Professor Chris Bingham was practicing business strategy before he knew what business strategy was.
He adapted to his surroundings when he was a boy because he had to. Growing up with limited resources, he found ways to make money by delivering papers, selling hot dogs and shakes, lifeguarding, waiting tables and running his own lawncare and T-shirt businesses.
Bingham could innovate. When he was interested in snowboarding at an early age, he took a wood board and had metal edges put on it. His gate basher, the protective gear snowboarders put over their arms while racing slalom and giant slalom, was his mom’s copy of a thick Vogue magazine held in place with duct tape. He would find old ski boots at consignment stores, pull out the bladder and put it into his Sorel boots.
He also appreciated change, realizing early that most change occurs by starting small, making it simple and giving it time. He was curious and creative. He still is.
Bingham brings those motivations to UNC Kenan-Flagler Business School when teaching business strategy.
“As a teacher I try and tap into the experiences that are all around us in a classroom, especially in an executive classroom,” says Bingham, the Hettleman Distinguished Professor of Strategy and Entrepreneurship. “When I’m with an executive audience they’re looking for solutions right now that can help the next day. It’s about, ‘Can this help me tomorrow morning?’ That’s what excites me and motivates me to make sure what I am teaching is both rigorous and relevant.”
When Bingham talks about business strategy, he speaks as though he just discovered the field was perfect for him.
He loves the puzzle of business strategy, why some organizations outperform others and win in their industry. He lives for pinpointing practices that help leaders make better decisions.
All of Bingham’s interests aligned at UNC Kenan-Flagler. Joining the faculty in 2008, he taught a core MBA course on strategic management for almost a decade. Students did everything from pitching business ideas to prominent CEOs remoting in via video to hearing a panel of Coca-Cola executives discuss industry case studies in the classroom. He connected with UNC Kenan-Flagler alumni to help make the business strategies he taught tangible and prioritized giving back by bringing in dozens of nonprofits into class for students to work with and offer advice.
He now leads courses on strategy and innovation for Executive MBA students and UNC Executive Development, all while serving as area chair of strategy and entrepreneurship.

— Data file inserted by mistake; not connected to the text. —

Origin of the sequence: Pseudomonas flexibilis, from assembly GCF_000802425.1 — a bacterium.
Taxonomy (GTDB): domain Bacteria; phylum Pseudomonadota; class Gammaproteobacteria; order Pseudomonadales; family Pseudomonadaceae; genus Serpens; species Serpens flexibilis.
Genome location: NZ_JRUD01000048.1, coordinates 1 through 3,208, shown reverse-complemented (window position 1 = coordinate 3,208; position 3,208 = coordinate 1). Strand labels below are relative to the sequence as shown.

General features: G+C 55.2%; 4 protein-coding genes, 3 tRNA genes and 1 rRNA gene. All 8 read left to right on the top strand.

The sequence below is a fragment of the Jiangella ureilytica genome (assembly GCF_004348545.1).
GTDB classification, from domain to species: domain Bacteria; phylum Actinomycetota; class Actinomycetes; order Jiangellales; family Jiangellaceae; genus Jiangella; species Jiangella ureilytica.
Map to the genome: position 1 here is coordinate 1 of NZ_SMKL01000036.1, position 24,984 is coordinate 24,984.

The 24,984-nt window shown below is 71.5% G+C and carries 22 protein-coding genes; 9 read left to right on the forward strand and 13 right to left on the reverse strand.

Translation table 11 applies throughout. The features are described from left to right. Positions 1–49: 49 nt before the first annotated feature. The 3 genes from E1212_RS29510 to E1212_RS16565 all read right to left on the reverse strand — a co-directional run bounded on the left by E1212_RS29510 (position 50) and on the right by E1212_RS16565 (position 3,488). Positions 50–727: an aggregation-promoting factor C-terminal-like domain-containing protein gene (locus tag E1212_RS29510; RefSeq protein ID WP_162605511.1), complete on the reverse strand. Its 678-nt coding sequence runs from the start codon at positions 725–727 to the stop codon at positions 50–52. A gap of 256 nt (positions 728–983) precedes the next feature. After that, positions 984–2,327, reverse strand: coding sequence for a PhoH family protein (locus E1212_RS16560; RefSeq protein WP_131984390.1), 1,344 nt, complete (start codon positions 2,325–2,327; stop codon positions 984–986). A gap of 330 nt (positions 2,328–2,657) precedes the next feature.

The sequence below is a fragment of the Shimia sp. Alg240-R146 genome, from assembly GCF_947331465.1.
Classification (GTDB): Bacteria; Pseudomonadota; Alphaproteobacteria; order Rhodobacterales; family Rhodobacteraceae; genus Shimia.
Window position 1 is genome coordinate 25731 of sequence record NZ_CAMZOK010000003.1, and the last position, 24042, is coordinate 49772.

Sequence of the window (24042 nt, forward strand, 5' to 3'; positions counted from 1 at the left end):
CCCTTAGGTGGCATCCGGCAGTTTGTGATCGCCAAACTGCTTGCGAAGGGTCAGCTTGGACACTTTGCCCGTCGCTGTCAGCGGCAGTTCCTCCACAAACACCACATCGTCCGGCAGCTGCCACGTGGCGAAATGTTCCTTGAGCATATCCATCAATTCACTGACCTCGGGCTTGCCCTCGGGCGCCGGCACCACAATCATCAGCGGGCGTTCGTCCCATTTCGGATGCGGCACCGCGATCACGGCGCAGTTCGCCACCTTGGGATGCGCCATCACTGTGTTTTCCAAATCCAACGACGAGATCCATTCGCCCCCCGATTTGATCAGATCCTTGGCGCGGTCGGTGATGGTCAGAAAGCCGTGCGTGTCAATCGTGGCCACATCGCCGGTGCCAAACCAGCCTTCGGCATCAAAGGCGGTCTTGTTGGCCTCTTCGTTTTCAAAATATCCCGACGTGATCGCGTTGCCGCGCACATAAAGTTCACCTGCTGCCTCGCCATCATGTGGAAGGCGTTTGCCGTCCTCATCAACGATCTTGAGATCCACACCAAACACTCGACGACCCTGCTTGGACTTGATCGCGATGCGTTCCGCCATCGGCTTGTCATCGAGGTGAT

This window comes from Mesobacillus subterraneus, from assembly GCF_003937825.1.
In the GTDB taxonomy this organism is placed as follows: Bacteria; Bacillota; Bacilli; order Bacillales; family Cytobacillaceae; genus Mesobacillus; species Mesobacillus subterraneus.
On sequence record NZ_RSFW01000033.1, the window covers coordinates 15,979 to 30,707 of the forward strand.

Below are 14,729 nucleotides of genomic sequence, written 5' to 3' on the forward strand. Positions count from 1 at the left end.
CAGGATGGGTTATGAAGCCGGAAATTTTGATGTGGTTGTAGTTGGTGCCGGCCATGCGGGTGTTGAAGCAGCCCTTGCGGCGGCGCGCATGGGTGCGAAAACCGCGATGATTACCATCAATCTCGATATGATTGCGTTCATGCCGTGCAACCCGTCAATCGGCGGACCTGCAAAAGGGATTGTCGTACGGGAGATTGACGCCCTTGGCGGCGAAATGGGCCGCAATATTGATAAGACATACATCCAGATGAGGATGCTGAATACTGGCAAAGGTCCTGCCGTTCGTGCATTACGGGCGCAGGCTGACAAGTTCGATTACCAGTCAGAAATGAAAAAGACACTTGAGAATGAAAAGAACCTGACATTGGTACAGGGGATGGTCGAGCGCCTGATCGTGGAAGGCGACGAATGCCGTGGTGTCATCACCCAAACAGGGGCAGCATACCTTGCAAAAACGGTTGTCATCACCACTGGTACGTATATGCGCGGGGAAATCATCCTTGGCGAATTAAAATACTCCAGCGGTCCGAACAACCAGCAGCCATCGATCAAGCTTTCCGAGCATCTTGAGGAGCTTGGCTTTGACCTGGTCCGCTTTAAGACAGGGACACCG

“I think one of our advantages as a school is that we have a high focus on application and relevance,” says Bingham. “There’s a real-world consequence of what we do in the classroom. Those coming to UNC want to drive change at a high level.”
Bingham encountered those real-world consequences of business strategy when he was a nationally sponsored snowboarder in the 1980s, the sport’s earliest days. He was a first-hand participant in an emerging market that innovated as it emerged and borrowed ideas from skateboarding, surfing, windsurfing and skiing. Those concepts led him to business and never stopped fascinating him.
He just didn’t know exactly what he wanted to do in business at first. After earning a bachelor’s in accounting from Brigham Young University, he tried a little bit of everything within companies big and small: consulting with Price Waterhouse, working as a general manager for a small design and architectural company and interning for McKinsey & Company and Deloitte Consulting.
During lunchtimes at the design company, Bingham found himself immersed in Harvard Business Review articles on management, leadership and strategy.
“I’d watch these designers in our organization, and they were so passionate about their work,” he says. “And I remember thinking that I’ve got to find something where I can be that passionate.”
He returned to Brigham Young University, earning his MBA and master’s in international and area studies, followed by a PhD in strategy from Stanford University.
Bingham also has a knack for cutting-edge research. He has consistently published in top journals on everything from how to create a new market to how to grow a successful global company. In 2022, he co-authored his first book, “Productive Tensions: How Every Leader Can Tackle Innovation’s Toughest Trade-Offs.”
“I have always appreciated UNC Kenan-Flagler’s focus and vision to empower leaders to enact positive change,” says Bingham. “My hope is that I too can use my research and teaching to help people feel like they can make a difference in a complex, fast changing world where there’s often not a lot of validation or understanding about how to move forward.”